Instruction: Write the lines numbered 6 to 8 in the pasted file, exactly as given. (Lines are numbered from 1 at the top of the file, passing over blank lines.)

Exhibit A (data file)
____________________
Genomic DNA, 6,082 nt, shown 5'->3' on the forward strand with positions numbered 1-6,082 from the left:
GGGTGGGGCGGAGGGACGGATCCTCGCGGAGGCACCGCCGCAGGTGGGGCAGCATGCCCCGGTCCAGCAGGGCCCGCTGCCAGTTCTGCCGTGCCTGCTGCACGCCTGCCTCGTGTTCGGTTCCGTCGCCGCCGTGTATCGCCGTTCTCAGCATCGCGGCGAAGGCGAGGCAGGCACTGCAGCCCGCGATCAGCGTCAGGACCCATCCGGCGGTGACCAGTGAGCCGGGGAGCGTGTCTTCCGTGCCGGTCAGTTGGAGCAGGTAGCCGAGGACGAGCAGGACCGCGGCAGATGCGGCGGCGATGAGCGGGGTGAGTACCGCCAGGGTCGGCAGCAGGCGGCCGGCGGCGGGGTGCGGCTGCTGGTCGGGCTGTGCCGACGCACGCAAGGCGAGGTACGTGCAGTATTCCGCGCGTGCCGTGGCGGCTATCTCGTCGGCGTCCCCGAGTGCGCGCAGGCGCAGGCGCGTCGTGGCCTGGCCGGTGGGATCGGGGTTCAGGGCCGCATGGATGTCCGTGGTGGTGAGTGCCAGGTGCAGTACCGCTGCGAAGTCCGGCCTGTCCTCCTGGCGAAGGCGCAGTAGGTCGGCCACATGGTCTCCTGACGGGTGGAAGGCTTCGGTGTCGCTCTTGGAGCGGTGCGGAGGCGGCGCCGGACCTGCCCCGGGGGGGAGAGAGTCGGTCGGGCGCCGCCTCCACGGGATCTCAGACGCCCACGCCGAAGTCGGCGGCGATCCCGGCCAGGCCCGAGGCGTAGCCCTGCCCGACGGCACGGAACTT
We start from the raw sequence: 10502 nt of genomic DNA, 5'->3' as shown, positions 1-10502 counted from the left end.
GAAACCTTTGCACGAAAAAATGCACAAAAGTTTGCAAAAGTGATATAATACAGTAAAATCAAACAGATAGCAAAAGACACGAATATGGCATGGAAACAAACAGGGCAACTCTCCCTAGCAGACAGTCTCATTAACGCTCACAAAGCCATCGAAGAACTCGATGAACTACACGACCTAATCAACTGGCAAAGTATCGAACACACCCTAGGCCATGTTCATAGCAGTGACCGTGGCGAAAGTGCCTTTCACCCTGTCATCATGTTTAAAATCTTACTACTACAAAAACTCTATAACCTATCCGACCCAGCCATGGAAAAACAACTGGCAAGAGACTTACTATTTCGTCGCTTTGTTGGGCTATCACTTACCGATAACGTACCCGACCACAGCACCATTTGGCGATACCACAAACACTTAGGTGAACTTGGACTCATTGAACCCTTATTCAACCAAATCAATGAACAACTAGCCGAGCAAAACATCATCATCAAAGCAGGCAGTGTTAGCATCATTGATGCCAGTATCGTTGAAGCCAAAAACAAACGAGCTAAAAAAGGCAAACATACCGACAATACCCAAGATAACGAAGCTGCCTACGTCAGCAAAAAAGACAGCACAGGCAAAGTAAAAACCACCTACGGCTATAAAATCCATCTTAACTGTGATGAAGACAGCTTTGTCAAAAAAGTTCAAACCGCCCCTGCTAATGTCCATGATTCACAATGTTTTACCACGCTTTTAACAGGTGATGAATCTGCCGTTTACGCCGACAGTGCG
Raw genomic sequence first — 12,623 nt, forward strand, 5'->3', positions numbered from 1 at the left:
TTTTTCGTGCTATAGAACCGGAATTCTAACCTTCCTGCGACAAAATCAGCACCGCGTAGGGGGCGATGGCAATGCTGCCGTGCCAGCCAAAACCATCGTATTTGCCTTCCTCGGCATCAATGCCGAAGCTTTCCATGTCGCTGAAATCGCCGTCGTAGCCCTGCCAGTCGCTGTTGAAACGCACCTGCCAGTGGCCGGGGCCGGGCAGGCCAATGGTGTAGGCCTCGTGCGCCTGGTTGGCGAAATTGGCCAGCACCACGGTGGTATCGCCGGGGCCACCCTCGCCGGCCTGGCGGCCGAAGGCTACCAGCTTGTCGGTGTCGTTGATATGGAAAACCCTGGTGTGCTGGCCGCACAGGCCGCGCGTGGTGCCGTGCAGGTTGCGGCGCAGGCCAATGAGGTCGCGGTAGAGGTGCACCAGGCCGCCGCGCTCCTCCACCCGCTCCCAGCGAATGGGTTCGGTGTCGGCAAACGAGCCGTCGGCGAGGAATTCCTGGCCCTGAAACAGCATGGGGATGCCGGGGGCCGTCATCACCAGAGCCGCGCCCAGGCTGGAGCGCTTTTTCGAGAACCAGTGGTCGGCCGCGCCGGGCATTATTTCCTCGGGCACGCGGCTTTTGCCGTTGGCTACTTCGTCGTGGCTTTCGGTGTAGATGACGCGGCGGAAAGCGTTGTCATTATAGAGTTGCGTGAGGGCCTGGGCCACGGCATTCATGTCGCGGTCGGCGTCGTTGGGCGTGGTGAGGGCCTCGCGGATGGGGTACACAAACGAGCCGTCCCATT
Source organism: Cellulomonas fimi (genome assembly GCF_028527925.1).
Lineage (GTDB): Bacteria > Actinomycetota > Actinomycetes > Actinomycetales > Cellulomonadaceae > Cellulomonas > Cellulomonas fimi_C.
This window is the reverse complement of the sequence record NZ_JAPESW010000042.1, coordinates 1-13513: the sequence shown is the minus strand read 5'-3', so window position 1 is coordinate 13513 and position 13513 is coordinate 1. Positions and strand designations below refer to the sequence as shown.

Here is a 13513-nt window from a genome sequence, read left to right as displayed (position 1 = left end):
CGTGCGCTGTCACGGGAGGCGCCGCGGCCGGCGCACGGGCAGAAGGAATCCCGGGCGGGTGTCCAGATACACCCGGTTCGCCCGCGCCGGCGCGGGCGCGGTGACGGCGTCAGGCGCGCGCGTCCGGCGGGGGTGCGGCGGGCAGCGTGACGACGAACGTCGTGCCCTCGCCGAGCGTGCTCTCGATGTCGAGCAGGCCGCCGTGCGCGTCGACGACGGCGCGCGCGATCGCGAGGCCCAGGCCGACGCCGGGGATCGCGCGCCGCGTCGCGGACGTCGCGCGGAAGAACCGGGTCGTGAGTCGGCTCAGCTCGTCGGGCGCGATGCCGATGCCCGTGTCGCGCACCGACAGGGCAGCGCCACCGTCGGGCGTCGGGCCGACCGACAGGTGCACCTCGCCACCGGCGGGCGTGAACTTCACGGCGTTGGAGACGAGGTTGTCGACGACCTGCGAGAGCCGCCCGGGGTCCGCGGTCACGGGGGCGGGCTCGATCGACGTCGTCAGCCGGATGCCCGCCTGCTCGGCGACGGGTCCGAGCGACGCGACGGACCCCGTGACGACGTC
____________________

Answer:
TTTTTCGTGCTATAGAACCGGAATTCTAACCTTCCTGCGACAAAATCAGCACCGCGTAGGGGGCGATGGCAATGCTGCCGTGCCAGCCAAAACCATCGTATTTGCCTTCCTCGGCATCAATGCCGAAGCTTTCCATGTCGCTGAAATCGCCGTCGTAGCCCTGCCAGTCGCTGTTGAAACGCACCTGCCAGTGGCCGGGGCCGGGCAGGCCAATGGTGTAGGCCTCGTGCGCCTGGTTGGCGAAATTGGCCAGCACCACGGTGGTATCGCCGGGGCCACCCTCGCCGGCCTGGCGGCCGAAGGCTACCAGCTTGTCGGTGTCGTTGATATGGAAAACCCTGGTGTGCTGGCCGCACAGGCCGCGCGTGGTGCCGTGCAGGTTGCGGCGCAGGCCAATGAGGTCGCGGTAGAGGTGCACCAGGCCGCCGCGCTCCTCCACCCGCTCCCAGCGAATGGGTTCGGTGTCGGCAAACGAGCCGTCGGCGAGGAATTCCTGGCCCTGAAACAGCATGGGGATGCCGGGGGCCGTCATCACCAGAGCCGCGCCCAGGCTGGAGCGCTTTTTCGAGAACCAGTGGTCGGCCGCGCCGGGCATTATTTCCTCGGGCACGCGGCTTTTGCCGTTGGCTACTTCGTCGTGGCTTTCGGTGTAGATGACGCGGCGGAAAGCGTTGTCATTATAGAGTTGCGTGAGGGCCTGGGCCACGGCATTCATGTCGCGGTCGGCGTCGTTGGGCGTGGTGAGGGCCTCGCGGATGGGGTACACAAACGAGCCGTCCCATT
Source organism: Cellulomonas fimi (genome assembly GCF_028527925.1).
Lineage (GTDB): Bacteria > Actinomycetota > Actinomycetes > Actinomycetales > Cellulomonadaceae > Cellulomonas > Cellulomonas fimi_C.